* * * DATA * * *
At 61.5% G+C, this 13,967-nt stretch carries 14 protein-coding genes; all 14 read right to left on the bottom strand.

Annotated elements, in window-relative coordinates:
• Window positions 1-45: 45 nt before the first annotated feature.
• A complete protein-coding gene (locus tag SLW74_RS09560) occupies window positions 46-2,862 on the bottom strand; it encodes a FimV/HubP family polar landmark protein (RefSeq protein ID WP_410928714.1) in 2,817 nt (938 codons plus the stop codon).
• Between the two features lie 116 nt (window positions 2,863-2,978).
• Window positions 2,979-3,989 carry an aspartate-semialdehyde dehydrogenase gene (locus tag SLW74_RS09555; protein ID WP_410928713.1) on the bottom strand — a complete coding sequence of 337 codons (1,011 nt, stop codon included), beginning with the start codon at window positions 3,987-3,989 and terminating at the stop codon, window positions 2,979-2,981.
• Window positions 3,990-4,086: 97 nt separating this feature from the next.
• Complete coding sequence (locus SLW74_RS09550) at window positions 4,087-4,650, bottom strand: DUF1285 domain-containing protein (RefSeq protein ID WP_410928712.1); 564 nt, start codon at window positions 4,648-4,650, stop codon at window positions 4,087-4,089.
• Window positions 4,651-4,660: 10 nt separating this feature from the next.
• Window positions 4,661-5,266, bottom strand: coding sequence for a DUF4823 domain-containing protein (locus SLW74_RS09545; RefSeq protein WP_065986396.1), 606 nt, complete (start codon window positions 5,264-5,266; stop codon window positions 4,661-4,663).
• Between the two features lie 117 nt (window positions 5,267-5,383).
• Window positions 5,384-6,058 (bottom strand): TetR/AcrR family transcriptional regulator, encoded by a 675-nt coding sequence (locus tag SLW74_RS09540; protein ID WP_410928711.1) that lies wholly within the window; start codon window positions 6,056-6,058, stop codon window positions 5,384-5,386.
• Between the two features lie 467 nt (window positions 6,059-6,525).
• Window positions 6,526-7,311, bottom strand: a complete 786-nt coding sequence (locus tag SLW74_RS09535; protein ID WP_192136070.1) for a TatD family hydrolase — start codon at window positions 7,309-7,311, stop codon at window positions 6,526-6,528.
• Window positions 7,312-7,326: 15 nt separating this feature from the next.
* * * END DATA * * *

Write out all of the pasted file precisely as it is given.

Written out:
At 61.5% G+C, this 13,967-nt stretch carries 14 protein-coding genes; all 14 read right to left on the bottom strand.

Annotated elements, in window-relative coordinates:
• Window positions 1-45: 45 nt before the first annotated feature.
• A complete protein-coding gene (locus tag SLW74_RS09560) occupies window positions 46-2,862 on the bottom strand; it encodes a FimV/HubP family polar landmark protein (RefSeq protein ID WP_410928714.1) in 2,817 nt (938 codons plus the stop codon).
• Between the two features lie 116 nt (window positions 2,863-2,978).
• Window positions 2,979-3,989 carry an aspartate-semialdehyde dehydrogenase gene (locus tag SLW74_RS09555; protein ID WP_410928713.1) on the bottom strand — a complete coding sequence of 337 codons (1,011 nt, stop codon included), beginning with the start codon at window positions 3,987-3,989 and terminating at the stop codon, window positions 2,979-2,981.
• Window positions 3,990-4,086: 97 nt separating this feature from the next.
• Complete coding sequence (locus SLW74_RS09550) at window positions 4,087-4,650, bottom strand: DUF1285 domain-containing protein (RefSeq protein ID WP_410928712.1); 564 nt, start codon at window positions 4,648-4,650, stop codon at window positions 4,087-4,089.
• Window positions 4,651-4,660: 10 nt separating this feature from the next.
• Window positions 4,661-5,266, bottom strand: coding sequence for a DUF4823 domain-containing protein (locus SLW74_RS09545; RefSeq protein WP_065986396.1), 606 nt, complete (start codon window positions 5,264-5,266; stop codon window positions 4,661-4,663).
• Between the two features lie 117 nt (window positions 5,267-5,383).
• Window positions 5,384-6,058 (bottom strand): TetR/AcrR family transcriptional regulator, encoded by a 675-nt coding sequence (locus tag SLW74_RS09540; protein ID WP_410928711.1) that lies wholly within the window; start codon window positions 6,056-6,058, stop codon window positions 5,384-5,386.
• Between the two features lie 467 nt (window positions 6,059-6,525).
• Window positions 6,526-7,311, bottom strand: a complete 786-nt coding sequence (locus tag SLW74_RS09535; protein ID WP_192136070.1) for a TatD family hydrolase — start codon at window positions 7,309-7,311, stop codon at window positions 6,526-6,528.
• Window positions 7,312-7,326: 15 nt separating this feature from the next.